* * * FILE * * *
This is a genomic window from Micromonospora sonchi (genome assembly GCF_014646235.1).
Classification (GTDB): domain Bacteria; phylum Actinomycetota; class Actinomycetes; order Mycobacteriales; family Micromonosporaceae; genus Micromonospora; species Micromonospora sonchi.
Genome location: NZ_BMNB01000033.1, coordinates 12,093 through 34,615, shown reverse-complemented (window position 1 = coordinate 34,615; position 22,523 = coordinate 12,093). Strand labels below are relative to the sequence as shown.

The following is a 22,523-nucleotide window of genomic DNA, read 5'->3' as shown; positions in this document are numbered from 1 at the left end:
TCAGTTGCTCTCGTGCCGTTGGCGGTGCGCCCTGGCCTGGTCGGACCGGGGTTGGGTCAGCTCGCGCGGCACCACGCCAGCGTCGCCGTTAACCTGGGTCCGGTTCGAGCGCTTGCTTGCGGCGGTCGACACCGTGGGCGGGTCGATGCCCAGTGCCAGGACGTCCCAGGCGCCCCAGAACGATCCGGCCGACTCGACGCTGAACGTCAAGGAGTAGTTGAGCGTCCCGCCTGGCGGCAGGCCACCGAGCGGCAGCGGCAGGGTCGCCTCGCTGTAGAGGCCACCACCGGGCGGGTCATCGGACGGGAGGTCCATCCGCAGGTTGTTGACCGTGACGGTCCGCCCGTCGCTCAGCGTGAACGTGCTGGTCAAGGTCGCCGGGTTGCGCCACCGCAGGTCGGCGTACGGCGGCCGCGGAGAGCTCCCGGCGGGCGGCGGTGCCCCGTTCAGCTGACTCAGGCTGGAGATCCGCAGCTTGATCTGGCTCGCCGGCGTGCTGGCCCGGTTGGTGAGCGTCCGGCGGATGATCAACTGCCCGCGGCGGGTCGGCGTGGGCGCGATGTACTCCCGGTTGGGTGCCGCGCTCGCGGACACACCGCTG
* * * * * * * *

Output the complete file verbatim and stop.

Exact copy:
This is a genomic window from Micromonospora sonchi (genome assembly GCF_014646235.1).
Classification (GTDB): domain Bacteria; phylum Actinomycetota; class Actinomycetes; order Mycobacteriales; family Micromonosporaceae; genus Micromonospora; species Micromonospora sonchi.
Genome location: NZ_BMNB01000033.1, coordinates 12,093 through 34,615, shown reverse-complemented (window position 1 = coordinate 34,615; position 22,523 = coordinate 12,093). Strand labels below are relative to the sequence as shown.

The following is a 22,523-nucleotide window of genomic DNA, read 5'->3' as shown; positions in this document are numbered from 1 at the left end:
TCAGTTGCTCTCGTGCCGTTGGCGGTGCGCCCTGGCCTGGTCGGACCGGGGTTGGGTCAGCTCGCGCGGCACCACGCCAGCGTCGCCGTTAACCTGGGTCCGGTTCGAGCGCTTGCTTGCGGCGGTCGACACCGTGGGCGGGTCGATGCCCAGTGCCAGGACGTCCCAGGCGCCCCAGAACGATCCGGCCGACTCGACGCTGAACGTCAAGGAGTAGTTGAGCGTCCCGCCTGGCGGCAGGCCACCGAGCGGCAGCGGCAGGGTCGCCTCGCTGTAGAGGCCACCACCGGGCGGGTCATCGGACGGGAGGTCCATCCGCAGGTTGTTGACCGTGACGGTCCGCCCGTCGCTCAGCGTGAACGTGCTGGTCAAGGTCGCCGGGTTGCGCCACCGCAGGTCGGCGTACGGCGGCCGCGGAGAGCTCCCGGCGGGCGGCGGTGCCCCGTTCAGCTGACTCAGGCTGGAGATCCGCAGCTTGATCTGGCTCGCCGGCGTGCTGGCCCGGTTGGTGAGCGTCCGGCGGATGATCAACTGCCCGCGGCGGGTCGGCGTGGGCGCGATGTACTCCCGGTTGGGTGCCGCGCTCGCGGACACACCGCTG